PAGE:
“I was playing my matches,” Osaka recalls, “and I saw what the NBA was doing, and then I saw what Lewis Hamilton [the Formula One world champion] was saying, and then I was thinking to myself, Wow, tennis really doesn’t do this at all.”
In the spring, she participated in a video made by Frances Tiafoe, a young American player who is the son of immigrants from Sierra Leone, called “Racquets Down, Hands Up,” in response to George Floyd’s killing. “I started to think about how I could make an even bigger impact,” Osaka explains. “So then I decided to take a day break.” It is a testament to her effectiveness at getting tennis’s governing bodies to consider their own response to the wave of protest across sports that the tournament elected to halt play altogether. Osaka agreed to appear in her semifinal match a day later. Rather than complain about the snarled schedule, Elise Mertens, the Belgian player whom Osaka beat in that match, had only praise for her opponent. “I totally respected her decision,” Mertens said. “I think it’s great what she does, and she’s a role model for tennis.”
James Blake, the retired American tennis star who in 2015 was thrown to the ground in front of his New York hotel, cuffed, and arrested by police who mistook him for a suspect, believes that tennis suffers from structural problems that make it hard for players to feel they can speak up. “Tennis is a sport where you’re your own small business,” he explains. “In other sports, you’re on a team that has your back, but in tennis, you’re making a decision that’s going to affect you and potentially hurt your endorsements. There have been examples of great social progress over the years by individuals like Billie Jean King and Althea Gibson but a lot of players haven’t spoken out or are nervous to speak out. I think Naomi was taking a big risk. People may say, ‘Oh, she’s earning so much money; she’s not really taking a chance. But it’s a huge chance. Look at Colin Kaepernick—what he did probably cost him $50 million in salary from the NFL, not to mention endorsements. I was especially impressed by what Naomi decided to do because it brought awareness to an international audience. We’ve really seen her grow up before our eyes. When she won Indian Wells in 2018, she was so nervous to speak up. And now, when she speaks up, her voice carries so much weight.”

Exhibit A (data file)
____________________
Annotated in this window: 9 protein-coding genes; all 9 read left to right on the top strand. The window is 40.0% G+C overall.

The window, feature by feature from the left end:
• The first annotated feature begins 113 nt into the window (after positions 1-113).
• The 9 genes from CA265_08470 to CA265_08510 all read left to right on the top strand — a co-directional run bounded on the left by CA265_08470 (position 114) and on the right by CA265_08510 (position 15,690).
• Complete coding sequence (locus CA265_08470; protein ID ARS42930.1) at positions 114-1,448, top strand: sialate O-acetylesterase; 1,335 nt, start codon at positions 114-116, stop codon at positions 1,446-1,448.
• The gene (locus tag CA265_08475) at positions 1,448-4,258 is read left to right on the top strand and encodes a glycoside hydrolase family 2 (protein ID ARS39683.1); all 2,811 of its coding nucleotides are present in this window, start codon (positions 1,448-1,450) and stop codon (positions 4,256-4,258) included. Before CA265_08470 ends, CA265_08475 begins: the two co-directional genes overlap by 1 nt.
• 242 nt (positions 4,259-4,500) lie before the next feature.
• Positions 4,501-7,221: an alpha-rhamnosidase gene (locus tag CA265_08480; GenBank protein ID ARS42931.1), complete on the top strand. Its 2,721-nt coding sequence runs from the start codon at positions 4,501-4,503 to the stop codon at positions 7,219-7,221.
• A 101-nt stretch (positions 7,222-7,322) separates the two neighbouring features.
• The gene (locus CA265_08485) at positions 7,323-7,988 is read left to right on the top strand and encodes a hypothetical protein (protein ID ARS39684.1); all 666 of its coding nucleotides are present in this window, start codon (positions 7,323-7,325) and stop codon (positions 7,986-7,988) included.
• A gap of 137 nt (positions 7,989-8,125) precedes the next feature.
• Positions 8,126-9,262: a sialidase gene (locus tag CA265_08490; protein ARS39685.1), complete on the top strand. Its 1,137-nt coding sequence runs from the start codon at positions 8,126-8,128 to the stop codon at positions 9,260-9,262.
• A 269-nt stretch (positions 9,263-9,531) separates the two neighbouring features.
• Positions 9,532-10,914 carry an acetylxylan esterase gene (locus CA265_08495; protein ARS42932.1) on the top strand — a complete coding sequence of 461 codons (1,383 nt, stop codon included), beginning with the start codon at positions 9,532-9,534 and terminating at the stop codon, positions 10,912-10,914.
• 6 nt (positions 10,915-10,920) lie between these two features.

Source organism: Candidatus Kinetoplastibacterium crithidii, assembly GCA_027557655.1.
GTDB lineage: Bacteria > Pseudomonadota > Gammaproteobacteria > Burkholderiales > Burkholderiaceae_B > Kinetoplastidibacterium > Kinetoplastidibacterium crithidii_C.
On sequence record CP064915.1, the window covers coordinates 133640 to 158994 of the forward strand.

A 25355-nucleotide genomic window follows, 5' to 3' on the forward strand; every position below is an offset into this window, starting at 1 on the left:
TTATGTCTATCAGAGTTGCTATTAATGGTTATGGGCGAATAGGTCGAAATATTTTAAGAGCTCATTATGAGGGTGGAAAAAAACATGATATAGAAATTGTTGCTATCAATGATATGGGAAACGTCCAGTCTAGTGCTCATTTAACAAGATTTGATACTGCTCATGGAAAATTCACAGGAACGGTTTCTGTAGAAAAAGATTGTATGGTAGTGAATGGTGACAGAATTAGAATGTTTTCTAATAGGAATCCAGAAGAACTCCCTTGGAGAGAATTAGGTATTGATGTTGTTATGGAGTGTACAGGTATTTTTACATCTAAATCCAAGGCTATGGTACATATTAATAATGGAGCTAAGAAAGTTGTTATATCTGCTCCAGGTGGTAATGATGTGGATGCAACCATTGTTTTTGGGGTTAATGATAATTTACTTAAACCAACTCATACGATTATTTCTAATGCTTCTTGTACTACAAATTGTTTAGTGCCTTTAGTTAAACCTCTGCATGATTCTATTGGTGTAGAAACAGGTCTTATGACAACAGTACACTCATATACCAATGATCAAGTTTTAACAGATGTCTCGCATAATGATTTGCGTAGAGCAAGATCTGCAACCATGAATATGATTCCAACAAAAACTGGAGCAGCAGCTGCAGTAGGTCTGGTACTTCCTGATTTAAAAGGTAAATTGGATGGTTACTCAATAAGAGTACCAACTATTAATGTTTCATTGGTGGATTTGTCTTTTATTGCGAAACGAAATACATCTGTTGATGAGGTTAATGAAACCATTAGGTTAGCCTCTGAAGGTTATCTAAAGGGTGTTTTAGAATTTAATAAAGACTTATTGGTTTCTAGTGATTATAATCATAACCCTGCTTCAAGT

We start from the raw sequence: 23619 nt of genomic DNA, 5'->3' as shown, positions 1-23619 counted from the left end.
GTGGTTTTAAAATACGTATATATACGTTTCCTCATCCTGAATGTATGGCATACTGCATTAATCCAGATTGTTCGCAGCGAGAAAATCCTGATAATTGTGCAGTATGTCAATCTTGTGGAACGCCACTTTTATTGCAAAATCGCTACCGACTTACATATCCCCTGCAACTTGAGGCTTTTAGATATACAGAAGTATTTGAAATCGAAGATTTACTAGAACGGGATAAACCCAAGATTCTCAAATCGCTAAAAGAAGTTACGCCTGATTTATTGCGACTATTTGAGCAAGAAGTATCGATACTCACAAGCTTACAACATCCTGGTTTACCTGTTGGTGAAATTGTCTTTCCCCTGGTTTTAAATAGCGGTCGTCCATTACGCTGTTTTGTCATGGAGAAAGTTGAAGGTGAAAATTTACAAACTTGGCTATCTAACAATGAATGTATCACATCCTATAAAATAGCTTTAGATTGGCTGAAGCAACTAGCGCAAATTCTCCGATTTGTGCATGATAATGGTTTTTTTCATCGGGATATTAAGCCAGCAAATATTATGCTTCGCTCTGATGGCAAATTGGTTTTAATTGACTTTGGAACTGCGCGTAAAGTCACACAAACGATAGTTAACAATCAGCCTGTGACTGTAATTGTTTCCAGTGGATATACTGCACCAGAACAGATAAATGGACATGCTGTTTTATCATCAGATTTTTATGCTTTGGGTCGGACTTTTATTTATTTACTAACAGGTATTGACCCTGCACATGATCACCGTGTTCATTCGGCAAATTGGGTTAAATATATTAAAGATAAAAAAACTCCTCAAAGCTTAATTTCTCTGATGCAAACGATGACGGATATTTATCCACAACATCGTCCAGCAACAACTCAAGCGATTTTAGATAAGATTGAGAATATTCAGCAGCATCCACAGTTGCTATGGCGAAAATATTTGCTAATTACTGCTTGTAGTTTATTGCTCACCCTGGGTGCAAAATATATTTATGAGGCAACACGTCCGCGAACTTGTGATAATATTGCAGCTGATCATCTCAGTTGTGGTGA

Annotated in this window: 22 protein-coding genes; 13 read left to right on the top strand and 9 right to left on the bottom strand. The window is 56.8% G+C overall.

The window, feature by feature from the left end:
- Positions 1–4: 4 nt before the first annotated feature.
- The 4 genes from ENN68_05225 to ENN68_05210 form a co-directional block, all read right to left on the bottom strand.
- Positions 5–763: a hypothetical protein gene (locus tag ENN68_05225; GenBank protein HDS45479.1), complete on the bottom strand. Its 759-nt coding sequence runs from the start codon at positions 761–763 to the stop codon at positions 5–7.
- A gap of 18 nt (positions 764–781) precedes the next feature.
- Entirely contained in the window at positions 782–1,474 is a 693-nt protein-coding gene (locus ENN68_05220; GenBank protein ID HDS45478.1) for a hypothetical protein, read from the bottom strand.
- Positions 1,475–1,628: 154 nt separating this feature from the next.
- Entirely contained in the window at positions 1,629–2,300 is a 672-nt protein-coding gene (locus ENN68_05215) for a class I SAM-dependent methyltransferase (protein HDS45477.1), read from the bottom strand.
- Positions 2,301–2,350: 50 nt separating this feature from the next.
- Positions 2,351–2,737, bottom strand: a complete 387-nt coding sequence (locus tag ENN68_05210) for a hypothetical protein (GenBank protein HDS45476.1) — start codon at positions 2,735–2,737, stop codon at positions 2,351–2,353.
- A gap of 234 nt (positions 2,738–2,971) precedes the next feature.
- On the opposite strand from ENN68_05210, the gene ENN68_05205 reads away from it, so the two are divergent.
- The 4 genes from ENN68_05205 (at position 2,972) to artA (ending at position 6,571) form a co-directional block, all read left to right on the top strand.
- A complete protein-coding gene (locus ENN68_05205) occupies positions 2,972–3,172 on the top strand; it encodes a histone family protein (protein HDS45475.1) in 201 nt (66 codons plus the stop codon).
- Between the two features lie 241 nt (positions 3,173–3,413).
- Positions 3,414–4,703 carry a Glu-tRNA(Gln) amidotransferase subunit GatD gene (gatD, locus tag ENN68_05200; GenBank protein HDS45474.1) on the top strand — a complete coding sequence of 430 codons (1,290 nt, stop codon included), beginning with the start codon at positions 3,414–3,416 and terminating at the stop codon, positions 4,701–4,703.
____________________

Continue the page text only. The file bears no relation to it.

A few days after the Western & Southern, at the U.S. Open, Osaka was spreading the word again. This time she packed seven black masks, each emblazoned with the name of a Black American victim of violence. With no live audience at the tournament, Osaka had been thinking about TV and its power to broadcast those names across the globe. “I was just thinking that I had this opportunity to raise awareness,” she explains. “Tennis is watched all around the world, so people who might not know these names can google them and learn their stories. That was a big motivator for me, and I think it helped me win the tournament.”
Billie Jean King, who led the push toward equal prize money for women tennis players and has been an outspoken champion of the Title IX law, recently appeared in a Mastercard campaign with Osaka. “We’ve had deep discussions about her activism,” King says. “And I would say there’s something deep about Naomi, period. She looks at you and pauses when you ask her a question. You know she’s considering her answer seriously—instead of just a bunch of tangents like a lot of people her age. When we started the [Women’s Tennis Association] tour back in 1970, we wanted any girl in the world, no matter the color of her skin, to have a place to compete, to be appreciated for her accomplishments and not just her looks, and to be able to make a living. On top of all that, Naomi is making us focus on the problems we have as a nation. What she’s done has been my dream for the sport.”
In January, Osaka has an opportunity for another major title in Australia. She says that every player wants to be the greatest who ever lived, and her strategy is to keep stacking slams and see if she ever finds herself in striking range of the legends. These days her sights are set no further than the Tokyo games, where she has the opportunity to bring home the first tennis gold medal in Japanese history. Of course, “home” is not exactly apt, since she lives in the United States and cannot imagine settling anywhere else. Tennis has a way of making the world feel smaller, even as Osaka has a way of enlarging tennis.
“I used to think that everything depended on the game, and now I sort of understand that you have to find balance,” she says. “I want to become knowledgeable, to have a vast understanding of things, or even lots of tiny things that amount to one big thing. I want to be a nice person to everyone I meet. This is putting it in video-game terms, but I think the me right now is sort of at the level 50 of tennis, and everything else in my life is at level five or six. I want to even out my levels.”